Our base model for model testing is the suite of mortgage models updated quarterly by Kamakura. These models are documented in the “Kamakura Risk Information Services Default Probability Functions Technical Guide, Mortgage Bankers Association Default Rate, Version 20090331-2.” These models forecast default rates for four classes of mortgages:
- Prime fixed rate loans
- Prime adjustable rate loans
- Subprime fixed rate loans
- Subprime adjustable rate loans
Mortgage default rates are fitted to a logistic function with explanatory variables that include interest rates, the state of the economy, and home price returns. The first graph below shows that the in-sample accuracy of the subprime adjustable rate model was a 97.17% adjusted R-squared on the transformed subprime adjustable rate default rate. The second graph below shows that, even when the model is estimated on data only through March 2007, the integrity of the model is such that out of sample performance was excellent even on the subprime adjustable rate mortgage sector. As is well known, it was this sector at the heart of the 2007-2009 crisis.
In order to answer the question posed above, we added 30 day and 90 day delinquencies reported by the Mortgage Bankers Association to Kamakura’s standard subprime adjustable rate mortgage default model. The results will surprise many: after we account for the effects of macro factors, the percentage of mortgages that are delinquent by one month or three months had no additional explanatory power in predicting the aggregate mortgage default rate. To be clear, the 30 day and 90 day lagged delinquency rates were not statistically significant when combined with the statistically significant macro factors in the standard Kamakura models. This result can be best understood by one of the bullet points above: things become more and more correlated as macro factors move. Movements in macro factors that cause defaults to increase (say a decrease in home prices) are very likely to cause delinquencies to increase as well. This effect is so strong that the marginal explanatory power of the level of delinquencies given the movements in the other factors is indistinguishable from zero.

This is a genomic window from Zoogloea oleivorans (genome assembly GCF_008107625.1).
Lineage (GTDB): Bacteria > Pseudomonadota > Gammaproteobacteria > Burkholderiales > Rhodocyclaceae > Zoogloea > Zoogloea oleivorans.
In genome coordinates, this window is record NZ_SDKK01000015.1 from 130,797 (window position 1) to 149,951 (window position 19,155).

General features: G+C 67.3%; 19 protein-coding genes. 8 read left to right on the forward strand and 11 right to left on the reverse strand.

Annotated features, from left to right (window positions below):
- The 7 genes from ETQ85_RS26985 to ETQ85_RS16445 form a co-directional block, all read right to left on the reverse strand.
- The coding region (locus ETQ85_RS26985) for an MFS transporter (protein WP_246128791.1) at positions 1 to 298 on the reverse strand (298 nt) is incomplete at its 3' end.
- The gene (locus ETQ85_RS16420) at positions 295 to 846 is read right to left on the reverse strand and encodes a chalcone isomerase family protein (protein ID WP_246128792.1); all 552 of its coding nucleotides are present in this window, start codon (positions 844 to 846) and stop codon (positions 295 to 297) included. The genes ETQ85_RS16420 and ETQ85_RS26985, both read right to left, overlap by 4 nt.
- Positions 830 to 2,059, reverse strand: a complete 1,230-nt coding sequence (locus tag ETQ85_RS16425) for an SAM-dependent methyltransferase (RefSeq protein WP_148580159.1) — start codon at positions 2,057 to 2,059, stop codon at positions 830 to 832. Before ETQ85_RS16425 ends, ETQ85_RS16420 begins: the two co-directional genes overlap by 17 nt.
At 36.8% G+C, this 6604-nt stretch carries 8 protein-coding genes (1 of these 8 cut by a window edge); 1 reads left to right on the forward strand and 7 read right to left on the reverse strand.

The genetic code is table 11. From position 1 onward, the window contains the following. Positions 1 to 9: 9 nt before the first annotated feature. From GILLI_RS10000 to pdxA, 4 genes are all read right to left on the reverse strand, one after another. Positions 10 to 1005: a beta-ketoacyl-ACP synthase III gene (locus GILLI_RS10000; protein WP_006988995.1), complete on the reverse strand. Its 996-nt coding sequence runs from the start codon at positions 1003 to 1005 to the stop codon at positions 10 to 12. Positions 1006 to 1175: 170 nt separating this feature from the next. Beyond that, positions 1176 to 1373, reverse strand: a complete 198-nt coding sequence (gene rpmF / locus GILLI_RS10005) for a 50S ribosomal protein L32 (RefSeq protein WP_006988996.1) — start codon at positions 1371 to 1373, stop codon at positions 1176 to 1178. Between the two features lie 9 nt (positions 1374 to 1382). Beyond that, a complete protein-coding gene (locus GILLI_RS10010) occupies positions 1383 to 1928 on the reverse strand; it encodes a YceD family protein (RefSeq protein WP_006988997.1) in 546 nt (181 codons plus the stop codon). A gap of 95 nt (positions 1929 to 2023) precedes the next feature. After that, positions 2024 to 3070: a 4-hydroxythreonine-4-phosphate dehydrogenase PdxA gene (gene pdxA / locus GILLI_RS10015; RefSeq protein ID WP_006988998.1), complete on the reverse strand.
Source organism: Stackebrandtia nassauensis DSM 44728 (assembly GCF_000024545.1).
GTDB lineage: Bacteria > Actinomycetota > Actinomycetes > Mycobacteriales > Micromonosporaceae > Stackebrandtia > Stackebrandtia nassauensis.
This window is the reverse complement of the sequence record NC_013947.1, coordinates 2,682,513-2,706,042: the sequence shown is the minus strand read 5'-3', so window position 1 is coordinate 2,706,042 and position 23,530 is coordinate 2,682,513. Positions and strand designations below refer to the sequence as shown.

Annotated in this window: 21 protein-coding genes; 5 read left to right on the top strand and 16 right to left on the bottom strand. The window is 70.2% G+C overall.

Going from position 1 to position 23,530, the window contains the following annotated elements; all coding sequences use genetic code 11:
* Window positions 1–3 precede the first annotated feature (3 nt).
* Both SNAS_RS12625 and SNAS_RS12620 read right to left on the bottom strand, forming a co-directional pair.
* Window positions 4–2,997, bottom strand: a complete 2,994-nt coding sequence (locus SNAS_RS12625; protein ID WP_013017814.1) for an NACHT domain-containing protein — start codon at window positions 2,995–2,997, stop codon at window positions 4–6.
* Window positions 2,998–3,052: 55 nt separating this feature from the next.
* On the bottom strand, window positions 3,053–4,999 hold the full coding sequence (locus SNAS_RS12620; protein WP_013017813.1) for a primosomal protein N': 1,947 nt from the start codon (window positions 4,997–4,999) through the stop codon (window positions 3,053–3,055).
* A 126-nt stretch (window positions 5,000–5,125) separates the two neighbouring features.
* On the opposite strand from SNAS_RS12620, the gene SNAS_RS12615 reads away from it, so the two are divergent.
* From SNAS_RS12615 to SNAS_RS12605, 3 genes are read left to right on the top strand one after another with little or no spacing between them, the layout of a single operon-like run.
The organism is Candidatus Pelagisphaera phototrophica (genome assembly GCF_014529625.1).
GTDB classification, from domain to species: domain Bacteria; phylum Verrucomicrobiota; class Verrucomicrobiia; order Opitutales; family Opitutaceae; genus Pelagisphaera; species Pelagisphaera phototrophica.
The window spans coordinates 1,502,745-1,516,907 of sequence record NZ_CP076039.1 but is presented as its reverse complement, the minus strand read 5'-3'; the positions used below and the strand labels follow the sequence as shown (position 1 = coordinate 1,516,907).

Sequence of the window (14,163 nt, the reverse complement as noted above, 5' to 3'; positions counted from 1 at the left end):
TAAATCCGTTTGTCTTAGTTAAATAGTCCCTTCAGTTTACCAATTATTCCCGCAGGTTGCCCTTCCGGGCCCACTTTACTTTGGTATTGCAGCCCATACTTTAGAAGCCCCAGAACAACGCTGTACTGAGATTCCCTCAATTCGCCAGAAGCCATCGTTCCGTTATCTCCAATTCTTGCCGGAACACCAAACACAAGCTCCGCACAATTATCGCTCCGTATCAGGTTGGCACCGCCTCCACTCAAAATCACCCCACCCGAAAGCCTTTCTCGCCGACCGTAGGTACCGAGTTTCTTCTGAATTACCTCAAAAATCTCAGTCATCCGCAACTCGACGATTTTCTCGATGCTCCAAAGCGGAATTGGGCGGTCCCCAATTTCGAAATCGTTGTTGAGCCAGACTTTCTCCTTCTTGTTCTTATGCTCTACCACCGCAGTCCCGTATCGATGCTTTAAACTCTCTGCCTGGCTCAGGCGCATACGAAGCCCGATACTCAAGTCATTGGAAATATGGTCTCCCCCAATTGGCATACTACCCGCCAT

Another important test of a model is its performance out of sample. It is important to rigorously test all of models out of sample to ensure their stability and reliability looking forward. To that end, we wanted to see how well a model estimated based solely off of pre-credit crisis data would perform during the crisis, using both the roll rate and reduced form approaches.
There are many ways to estimate transition probabilities, but they presented particular problems on the 1998-2007 Mortgage Bankers Association default dataset. In particular, the constraints that the probabilities remain positive and add up to one were binding: transition probabilities could not be directly estimated without imposing additional constraints. Instead, we incorporate the transition probabilities from the Federal Reserve Bank of New York’s credit conditions release for First Lien subprime mortgages1. They provide the following 90 day transition probability matrix as of March, 2007: